No Indian fisherman is in Sri Lankan custody and the government is engaged with the neighbouring nation to ensure that the fisherfolk carry on their livelihood safely, Parliament was informed on Thursday.
"Presently, there are no Indian fishermen in Sri Lankan custody on fisheries related charges. However, some Indian nationals have been arrested in Sri Lankan waters on charges of smuggling narcotics and contrabands," External Affairs Minister S M Krishna [ Images ] said in Rajya Sabha.
He said officials from Indian High Commission in Colombo and Consulate in Jaffna are in regular touch with detained Indian nationals and extending all possible consular and legal assistance to them, he said.
Amid uproar in the House, Krishna tabled the statement in response to a Calling Attention Motion by V Maitreyan (AIADMK) and another member.
He said the government and the High Commission of India [ Images ] in Sri Lanka [ Images ] have consistently taken up issues relating to incidents of firing or apprehension of Indian fishermen with Sri Lankan government so that its navy acts with restraint and the fishermen are treated in a humane manner.
"...as soon as the reports of apprehension of Indian fishermen are received, the government through diplomatic channels takes up the matter of their expeditious release and repatriation with Sri Lankan authorities," he said.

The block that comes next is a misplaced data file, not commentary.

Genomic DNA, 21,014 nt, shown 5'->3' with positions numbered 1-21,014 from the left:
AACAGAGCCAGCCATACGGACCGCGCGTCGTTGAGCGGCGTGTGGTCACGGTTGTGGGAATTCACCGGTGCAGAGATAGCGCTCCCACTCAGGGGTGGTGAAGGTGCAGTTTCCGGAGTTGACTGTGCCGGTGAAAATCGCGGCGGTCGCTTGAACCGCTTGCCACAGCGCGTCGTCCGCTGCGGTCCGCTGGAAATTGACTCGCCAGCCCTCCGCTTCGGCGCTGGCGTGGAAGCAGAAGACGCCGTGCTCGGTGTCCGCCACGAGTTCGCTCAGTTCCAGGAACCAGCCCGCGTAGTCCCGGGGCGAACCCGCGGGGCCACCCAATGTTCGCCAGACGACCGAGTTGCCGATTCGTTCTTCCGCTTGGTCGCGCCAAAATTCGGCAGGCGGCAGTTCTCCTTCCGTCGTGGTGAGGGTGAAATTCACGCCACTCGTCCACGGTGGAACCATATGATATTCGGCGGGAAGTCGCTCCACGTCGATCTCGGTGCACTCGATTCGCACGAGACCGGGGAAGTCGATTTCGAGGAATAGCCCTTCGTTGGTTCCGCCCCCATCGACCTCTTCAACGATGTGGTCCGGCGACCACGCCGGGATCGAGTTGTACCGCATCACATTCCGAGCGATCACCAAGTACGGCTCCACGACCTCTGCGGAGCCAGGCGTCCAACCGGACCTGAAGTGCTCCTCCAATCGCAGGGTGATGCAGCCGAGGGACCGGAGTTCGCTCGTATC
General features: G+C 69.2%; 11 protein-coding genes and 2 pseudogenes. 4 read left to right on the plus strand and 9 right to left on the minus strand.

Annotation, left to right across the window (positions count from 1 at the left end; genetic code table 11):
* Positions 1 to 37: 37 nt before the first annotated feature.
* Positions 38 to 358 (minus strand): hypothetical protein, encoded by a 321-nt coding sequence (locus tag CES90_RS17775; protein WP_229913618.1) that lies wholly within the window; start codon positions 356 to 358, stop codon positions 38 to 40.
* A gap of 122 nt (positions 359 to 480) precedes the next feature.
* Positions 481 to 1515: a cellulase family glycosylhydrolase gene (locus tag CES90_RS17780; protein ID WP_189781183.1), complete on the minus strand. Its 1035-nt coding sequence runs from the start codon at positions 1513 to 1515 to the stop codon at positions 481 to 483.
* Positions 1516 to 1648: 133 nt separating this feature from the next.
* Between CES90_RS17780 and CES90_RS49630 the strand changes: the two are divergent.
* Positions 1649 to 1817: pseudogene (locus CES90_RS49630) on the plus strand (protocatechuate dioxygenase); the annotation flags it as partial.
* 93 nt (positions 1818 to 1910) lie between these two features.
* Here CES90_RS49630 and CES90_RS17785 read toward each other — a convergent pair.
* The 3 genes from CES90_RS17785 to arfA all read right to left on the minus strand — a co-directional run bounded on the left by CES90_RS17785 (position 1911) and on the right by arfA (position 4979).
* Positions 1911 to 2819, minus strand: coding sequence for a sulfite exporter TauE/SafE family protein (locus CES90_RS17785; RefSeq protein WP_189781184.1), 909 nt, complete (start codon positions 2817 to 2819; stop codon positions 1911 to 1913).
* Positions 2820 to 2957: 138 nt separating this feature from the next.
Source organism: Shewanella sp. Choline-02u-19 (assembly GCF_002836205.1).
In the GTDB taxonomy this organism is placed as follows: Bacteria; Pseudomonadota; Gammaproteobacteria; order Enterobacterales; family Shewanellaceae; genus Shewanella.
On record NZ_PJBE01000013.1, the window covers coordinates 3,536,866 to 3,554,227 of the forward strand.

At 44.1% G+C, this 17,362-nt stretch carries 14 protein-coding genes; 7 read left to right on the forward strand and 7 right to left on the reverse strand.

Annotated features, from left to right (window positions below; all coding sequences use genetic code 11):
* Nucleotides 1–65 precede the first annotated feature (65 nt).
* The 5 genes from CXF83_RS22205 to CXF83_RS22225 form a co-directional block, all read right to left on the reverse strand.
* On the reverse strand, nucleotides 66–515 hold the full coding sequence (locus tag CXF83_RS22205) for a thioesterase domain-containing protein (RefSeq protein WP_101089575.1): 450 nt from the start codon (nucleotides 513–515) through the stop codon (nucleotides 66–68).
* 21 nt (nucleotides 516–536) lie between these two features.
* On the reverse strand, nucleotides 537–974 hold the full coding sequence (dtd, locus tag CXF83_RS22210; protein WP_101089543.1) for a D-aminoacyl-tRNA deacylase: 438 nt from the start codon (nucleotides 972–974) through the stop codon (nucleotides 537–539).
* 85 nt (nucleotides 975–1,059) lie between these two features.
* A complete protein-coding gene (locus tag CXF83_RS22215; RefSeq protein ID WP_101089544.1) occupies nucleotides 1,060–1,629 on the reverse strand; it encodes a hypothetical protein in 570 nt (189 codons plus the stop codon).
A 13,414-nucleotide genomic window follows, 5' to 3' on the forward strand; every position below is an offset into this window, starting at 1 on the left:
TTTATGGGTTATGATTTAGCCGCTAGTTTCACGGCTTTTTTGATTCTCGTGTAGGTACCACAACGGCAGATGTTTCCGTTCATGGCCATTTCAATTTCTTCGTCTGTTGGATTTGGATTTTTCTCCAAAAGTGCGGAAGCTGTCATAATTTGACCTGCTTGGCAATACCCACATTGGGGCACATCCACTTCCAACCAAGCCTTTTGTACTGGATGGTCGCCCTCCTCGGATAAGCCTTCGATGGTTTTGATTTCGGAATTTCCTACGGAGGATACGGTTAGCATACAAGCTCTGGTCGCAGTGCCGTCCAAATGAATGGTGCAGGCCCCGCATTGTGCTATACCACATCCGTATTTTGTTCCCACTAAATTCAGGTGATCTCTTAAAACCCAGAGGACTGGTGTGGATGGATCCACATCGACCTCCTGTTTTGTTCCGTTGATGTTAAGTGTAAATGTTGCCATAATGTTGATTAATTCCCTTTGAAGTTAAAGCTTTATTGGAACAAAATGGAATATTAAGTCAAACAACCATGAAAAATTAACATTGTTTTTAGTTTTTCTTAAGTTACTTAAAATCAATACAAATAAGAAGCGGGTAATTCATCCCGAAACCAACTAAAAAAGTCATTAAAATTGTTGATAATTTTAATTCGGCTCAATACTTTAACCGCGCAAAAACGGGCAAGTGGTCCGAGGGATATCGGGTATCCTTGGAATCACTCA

"As a result, fishermen apprehended by the Sri Lankan Navy have been released and repatriated expeditiously," he said.
The minister said India continues to remain engaged with Sri Lanka to ensure fishermen on both sides "continue to pursue their livelihood in a safe, secure and sustainable manner".
Krishna said the Centre was working with the concerned state governments keeping in mind that the issues of fishermen affect both countries and there was need to sensitise Indian fishermen to respect International Maritime Boundary Line.
He said the Centre has requested the state governments to finalise dates for a proposed meeting of the representatives of fishermen association from the two countries.
Krishna said he raised the issue of safety and security of Indian fishermen during his Sri Lanka visit in January.
In October 2008, the government had reached an understanding with Sri Lankan government to put in place practical arrangements to deal with bonafide fishermen from the two countries crossing the maritime boundary.
As part of these practical arrangements, it was agreed that there would be no firing on Indian vessels and Indian fishing vessels would not tread into sensitive areas designated by the government of Sri Lanka along its coastline.
"Following the October 2008 understanding, incidents of attack and apprehension of bonafide Indian fishermen by Sri Lankan authorities have significantly come down," Krishna said.